This time I would like to share some thoughts about the local captive portal authentication on the MSM controllers. For this post I will keep it simple and will use the local radius server for authentication. In a later post, will also show the remote authentication capabilities. For small environment it should be OK to use the local radius database for the captive portal. To manage the users on the controller, it is possible to use a small tool, without log into the controller web GUI every time. I will show this toll at the end of this post.
For this test I used the latest and greatest version of the MSM controller software, which is 18.104.22.168-16925.
Prepare the controller for captive portal
When doing captive portal on the controller, all traffic needs to go through the controller, to present the captive portal to the clients. The controller acts as a L2 firewall, restricting all traffic from unauthenticated clients, except DHCP requests and DNS queries. Those packets needs to be forwarded to let the captive portal work.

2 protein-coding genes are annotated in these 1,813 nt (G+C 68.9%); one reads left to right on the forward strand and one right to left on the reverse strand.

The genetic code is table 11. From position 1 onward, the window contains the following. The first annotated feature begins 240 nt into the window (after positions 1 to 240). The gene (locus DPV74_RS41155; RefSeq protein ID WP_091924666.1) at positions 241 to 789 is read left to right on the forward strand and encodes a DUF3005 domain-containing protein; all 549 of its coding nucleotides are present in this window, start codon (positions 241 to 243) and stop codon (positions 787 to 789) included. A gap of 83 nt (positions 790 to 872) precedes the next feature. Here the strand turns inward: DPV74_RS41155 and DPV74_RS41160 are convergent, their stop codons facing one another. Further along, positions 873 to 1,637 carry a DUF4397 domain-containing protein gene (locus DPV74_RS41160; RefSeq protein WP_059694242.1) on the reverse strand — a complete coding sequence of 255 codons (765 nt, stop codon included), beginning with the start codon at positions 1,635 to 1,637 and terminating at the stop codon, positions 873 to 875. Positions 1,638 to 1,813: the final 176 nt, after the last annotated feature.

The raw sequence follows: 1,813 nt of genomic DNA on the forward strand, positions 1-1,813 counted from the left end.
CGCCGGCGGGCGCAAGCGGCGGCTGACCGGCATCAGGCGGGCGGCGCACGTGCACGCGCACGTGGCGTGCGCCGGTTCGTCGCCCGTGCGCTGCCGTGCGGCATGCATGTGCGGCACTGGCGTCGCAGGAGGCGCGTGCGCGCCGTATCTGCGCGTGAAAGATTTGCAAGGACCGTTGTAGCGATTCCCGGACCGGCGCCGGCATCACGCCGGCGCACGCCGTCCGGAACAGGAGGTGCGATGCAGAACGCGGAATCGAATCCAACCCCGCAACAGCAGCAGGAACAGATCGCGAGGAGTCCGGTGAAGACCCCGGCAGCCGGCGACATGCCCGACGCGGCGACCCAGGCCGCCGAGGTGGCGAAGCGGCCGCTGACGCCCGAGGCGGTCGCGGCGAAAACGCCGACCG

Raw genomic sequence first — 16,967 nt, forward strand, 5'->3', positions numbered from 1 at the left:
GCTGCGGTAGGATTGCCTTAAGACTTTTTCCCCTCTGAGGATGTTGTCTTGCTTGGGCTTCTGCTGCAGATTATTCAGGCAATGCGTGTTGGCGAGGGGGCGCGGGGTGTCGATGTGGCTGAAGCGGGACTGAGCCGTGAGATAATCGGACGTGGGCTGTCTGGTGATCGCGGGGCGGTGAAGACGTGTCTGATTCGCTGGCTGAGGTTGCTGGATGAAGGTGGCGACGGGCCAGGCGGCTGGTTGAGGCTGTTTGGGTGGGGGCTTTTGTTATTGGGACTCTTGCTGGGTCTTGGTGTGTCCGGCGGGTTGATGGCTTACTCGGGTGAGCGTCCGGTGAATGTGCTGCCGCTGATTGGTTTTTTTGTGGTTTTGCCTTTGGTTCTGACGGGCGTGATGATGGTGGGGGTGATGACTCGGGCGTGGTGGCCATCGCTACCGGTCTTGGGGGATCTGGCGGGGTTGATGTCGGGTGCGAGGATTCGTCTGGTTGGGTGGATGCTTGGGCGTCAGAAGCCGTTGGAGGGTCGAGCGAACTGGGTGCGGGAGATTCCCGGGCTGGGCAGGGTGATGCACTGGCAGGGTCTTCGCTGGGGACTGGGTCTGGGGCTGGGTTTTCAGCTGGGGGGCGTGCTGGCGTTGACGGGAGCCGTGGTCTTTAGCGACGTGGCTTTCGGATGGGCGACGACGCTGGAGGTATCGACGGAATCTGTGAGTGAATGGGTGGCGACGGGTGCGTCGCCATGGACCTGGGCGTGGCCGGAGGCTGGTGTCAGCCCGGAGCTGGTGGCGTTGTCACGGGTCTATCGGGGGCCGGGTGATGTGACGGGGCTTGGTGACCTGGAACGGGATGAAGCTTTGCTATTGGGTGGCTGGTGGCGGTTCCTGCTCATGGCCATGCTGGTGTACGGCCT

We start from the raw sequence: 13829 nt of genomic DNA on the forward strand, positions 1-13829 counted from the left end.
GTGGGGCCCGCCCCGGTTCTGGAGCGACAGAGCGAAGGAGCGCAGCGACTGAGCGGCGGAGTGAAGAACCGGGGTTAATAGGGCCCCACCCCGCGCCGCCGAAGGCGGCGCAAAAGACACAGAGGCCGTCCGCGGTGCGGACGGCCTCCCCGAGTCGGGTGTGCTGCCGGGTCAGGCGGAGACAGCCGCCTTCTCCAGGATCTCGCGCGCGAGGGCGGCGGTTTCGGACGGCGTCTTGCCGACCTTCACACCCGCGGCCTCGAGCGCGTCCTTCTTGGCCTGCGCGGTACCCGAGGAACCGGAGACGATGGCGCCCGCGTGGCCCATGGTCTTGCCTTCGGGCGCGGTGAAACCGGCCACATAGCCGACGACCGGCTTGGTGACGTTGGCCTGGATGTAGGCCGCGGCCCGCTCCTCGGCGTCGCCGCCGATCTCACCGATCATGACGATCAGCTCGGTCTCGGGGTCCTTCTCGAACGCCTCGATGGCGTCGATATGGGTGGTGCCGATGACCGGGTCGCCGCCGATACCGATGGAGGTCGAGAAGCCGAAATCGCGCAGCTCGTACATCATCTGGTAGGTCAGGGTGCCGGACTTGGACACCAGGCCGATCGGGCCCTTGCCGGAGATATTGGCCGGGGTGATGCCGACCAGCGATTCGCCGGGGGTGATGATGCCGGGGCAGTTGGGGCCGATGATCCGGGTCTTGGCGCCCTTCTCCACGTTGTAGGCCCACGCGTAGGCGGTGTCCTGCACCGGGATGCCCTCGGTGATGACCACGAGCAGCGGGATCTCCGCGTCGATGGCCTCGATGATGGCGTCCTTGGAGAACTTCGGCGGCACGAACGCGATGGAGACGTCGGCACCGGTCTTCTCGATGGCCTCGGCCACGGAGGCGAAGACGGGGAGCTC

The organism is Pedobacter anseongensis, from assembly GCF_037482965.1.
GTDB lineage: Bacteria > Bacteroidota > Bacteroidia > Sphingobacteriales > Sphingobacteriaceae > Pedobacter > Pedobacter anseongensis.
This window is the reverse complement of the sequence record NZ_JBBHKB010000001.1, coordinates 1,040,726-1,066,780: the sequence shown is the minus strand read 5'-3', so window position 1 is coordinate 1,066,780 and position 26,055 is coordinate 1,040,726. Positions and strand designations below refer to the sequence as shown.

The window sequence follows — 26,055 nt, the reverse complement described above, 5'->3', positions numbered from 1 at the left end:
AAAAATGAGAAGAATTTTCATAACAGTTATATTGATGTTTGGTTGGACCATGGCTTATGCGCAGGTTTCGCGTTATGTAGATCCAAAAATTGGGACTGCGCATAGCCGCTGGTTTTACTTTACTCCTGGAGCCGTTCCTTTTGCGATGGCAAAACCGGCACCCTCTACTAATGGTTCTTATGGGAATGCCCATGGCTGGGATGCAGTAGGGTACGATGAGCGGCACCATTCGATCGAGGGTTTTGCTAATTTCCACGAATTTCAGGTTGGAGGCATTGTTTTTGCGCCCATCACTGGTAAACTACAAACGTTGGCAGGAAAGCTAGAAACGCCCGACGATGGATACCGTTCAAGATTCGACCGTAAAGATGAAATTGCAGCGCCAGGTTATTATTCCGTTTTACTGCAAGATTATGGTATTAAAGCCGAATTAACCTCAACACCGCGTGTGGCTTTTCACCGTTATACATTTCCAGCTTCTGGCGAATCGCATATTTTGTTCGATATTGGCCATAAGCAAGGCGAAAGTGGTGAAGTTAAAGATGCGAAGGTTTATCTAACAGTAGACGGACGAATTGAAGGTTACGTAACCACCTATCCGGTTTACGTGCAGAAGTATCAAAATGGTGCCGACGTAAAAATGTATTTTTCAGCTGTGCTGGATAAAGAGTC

I will start to disable NAT for the egress interface. Therefore we need to disable it on the internet port:
I will not use the DHCP server on the controller itself, as this will not work when doing teaming. Therefore I will explain how to use the DHCP relay agent. Go to “Network–>Address allocation”:
Just select “DHCP relay agent” and press the “Configure” button:
Enter a dummy server address and make sure that only the Client data tunnel, which is the tunnel carrying the client data traffic, is selected for dhcp relay agent. Also check the check box for “Extend VSC egress subnet to VSC ingress subnet”. This will make sure, that the traffic is bridged on L2 to the egress network and vice versa. Then press “Save”.
I will now create a VLAN, which will be tagged on the internet port and will carrying the user traffic, which already passed the controller. Create a new “Network profile”, go to “Network–>Network profiles” and click “Add New Profile…”:
Click “Save” to create the profile. Afterwards we need to map this profile to the internet port. Go to “Network–>VLANs” and click on the created profile:
After clicking “Save”, the VLAN is mapped to the internet port. On the Switch side, this VLAN needs to be tagged.
To complete the controller configuration, we need to create an IP interface for this VLAN. Go to “Network–>IP interfaces” and add a new interface:
It is important to disable NAT. If the IP address is assigned statically or by DHCP doesn’t matter. Click “Save” and we are done with this part.